• AGonzalez
    AGonzalez

Bound investigates the ways that we evolve through our experiences of domesticity and its sociopolitical, environmental, personal, and spiritual influences. My ideology is based in the writings of Chicana theorist and activist, Gloria E. Anzaldúa, and her concept of the mestiza consciousness. Anzaldúa defines this variously as “a consciousness of duality,” a reviving of the connection between the conscious and subconscious minds, and a focus on the spiritual potency of our experiences. Anzaldúa employs this method of thought in order to combat rigid, habitual modes of social tradition that perpetuate systems of violence on both a personal and global scale. I apply Anzaldúa’s theory to domestic spaces, drawing upon formative experiences from my upbringing to investigate the nuances of domesticity and patterns of habit that simultaneously shape oneself and society. To do this I incorporate traditional craft and pattern into my work, following the legacy of the Pattern and Decoration movement of the 1970’s, which challenged the notion that tapestry, quilting, knitting, etc. are “women’s work” and blurred the barrier between “high” and “low” art.

 

Many of the techniques used in this project are centuries old. These crafts originate from the native Huichol of Western Mexico as a spiritual tool of protection and seeing things unable to be seen. While they still exist in their original context, they have been appropriated in other parts of the world as Ojo de Dios to fit a Christian narrative, such is the context in which I first encountered these structures as a child. I hand dye wool yarn with various natural materials such as avocado pits, black beans, and cochineal. After the weaving is completed, I apply designs to its surface in acrylic paint, causing a tension between multiple elements of the work: the slow, repetitive processes of dyeing and weaving and quick brush strokes, natural and commercially produced materials, and between folk art derived from domestic practices and the elevated notion of fine art. This work pulls contrasting and supposedly contradictory elements into the same body, as parts of a whole experience, as a visual interpretation of nepantla.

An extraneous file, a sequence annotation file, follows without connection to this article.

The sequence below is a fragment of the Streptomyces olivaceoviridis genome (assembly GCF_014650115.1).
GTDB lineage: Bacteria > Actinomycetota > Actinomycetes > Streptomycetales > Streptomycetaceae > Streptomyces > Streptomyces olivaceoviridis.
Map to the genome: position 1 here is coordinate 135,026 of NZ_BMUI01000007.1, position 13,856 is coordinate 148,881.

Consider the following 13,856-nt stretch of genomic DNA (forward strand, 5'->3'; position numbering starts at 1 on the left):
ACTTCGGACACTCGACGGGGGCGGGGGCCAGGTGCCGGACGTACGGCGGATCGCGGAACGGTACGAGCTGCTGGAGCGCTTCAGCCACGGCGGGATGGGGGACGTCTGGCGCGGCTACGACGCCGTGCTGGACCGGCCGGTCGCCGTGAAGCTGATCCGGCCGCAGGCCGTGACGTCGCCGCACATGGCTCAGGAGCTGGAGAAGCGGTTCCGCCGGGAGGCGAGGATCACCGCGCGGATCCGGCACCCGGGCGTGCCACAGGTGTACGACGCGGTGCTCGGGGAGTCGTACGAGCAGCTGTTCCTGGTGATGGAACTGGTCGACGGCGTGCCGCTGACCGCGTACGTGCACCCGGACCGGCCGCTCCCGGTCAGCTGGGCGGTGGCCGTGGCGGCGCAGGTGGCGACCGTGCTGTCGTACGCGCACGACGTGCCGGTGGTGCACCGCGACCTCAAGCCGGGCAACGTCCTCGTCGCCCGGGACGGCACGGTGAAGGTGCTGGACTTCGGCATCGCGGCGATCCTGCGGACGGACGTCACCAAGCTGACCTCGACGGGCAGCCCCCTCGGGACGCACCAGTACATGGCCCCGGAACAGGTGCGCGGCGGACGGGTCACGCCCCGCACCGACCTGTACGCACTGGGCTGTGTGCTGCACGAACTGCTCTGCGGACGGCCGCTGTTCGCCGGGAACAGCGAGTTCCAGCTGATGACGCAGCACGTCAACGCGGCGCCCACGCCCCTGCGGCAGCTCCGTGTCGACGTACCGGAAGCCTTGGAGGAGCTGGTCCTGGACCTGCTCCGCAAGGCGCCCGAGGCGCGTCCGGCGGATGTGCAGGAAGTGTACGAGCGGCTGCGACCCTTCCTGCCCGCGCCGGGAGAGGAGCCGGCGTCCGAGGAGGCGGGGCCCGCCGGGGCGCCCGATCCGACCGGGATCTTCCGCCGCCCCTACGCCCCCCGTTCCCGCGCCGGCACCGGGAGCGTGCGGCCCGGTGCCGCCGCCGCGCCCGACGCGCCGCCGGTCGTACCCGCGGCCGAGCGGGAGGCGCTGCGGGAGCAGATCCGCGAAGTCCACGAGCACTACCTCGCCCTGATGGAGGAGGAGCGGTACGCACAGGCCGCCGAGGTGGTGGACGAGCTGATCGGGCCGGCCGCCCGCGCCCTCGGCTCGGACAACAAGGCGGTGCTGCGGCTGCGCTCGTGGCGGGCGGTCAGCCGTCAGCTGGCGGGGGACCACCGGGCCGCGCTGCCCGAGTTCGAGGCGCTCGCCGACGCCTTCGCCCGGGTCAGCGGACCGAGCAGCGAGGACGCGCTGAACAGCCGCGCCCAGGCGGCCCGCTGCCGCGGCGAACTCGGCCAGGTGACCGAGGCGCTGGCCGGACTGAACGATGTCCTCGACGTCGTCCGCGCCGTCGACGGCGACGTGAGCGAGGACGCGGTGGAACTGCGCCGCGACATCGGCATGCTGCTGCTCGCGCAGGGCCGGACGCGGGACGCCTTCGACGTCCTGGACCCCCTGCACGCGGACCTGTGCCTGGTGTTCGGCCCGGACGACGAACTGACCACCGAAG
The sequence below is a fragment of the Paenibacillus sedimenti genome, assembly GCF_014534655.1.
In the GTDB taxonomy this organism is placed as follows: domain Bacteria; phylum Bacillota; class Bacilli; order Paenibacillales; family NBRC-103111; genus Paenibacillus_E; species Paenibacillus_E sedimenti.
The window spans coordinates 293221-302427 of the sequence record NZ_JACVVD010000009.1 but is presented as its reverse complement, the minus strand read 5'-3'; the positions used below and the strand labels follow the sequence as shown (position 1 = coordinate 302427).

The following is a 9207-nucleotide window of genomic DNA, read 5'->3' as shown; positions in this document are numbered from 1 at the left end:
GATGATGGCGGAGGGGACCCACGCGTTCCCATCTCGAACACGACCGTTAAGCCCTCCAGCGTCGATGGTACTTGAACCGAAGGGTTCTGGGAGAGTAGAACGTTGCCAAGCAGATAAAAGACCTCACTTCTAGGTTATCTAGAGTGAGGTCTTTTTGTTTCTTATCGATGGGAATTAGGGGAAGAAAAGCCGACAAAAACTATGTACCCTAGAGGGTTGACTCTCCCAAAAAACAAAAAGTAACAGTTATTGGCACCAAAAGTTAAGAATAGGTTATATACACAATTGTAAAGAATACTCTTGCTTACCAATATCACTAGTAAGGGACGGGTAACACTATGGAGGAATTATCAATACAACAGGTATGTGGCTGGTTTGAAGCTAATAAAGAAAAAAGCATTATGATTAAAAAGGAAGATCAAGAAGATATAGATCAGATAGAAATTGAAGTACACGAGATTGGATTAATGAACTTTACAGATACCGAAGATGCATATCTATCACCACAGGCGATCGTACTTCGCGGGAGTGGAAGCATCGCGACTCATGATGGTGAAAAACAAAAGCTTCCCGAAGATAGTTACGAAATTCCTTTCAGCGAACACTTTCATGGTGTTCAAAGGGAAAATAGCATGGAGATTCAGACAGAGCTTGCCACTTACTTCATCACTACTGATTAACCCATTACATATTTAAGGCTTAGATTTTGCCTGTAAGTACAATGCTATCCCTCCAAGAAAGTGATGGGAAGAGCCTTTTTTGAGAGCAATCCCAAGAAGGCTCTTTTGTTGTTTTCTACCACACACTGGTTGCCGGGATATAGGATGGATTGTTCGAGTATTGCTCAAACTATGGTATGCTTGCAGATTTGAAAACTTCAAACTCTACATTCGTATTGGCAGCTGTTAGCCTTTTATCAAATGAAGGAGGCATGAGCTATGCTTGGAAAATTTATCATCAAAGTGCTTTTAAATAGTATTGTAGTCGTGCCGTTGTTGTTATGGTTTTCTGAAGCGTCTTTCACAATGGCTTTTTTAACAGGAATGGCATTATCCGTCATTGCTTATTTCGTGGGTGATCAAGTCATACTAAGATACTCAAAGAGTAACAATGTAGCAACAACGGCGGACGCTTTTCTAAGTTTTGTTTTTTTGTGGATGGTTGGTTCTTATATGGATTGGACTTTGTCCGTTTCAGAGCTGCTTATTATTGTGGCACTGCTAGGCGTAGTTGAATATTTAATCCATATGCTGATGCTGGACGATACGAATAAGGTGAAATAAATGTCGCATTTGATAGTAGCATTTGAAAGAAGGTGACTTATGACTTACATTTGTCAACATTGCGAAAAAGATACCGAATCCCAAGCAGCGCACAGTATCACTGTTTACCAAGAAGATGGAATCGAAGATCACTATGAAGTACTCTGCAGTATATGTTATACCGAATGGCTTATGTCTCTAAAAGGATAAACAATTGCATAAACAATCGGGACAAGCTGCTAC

This project forces a different material approach and thought process, bridging the material and the spiritual. Elevating my Mexican ancestry, I give visibility to an appropriated art form, and emphasize the role of nature to highlight the unexpected properties of the materials we exist around everyday, emphasizing the beauty and ability of nature to capture our attention, as well as the interconnectedness of the earth with how we construct ourselves. The act of painting becomes a means of finding one’s own way, the discovery of something entirely new. By understanding the personal as political and confronting ingrained social systems on these levels, one may enact both inner and global social change.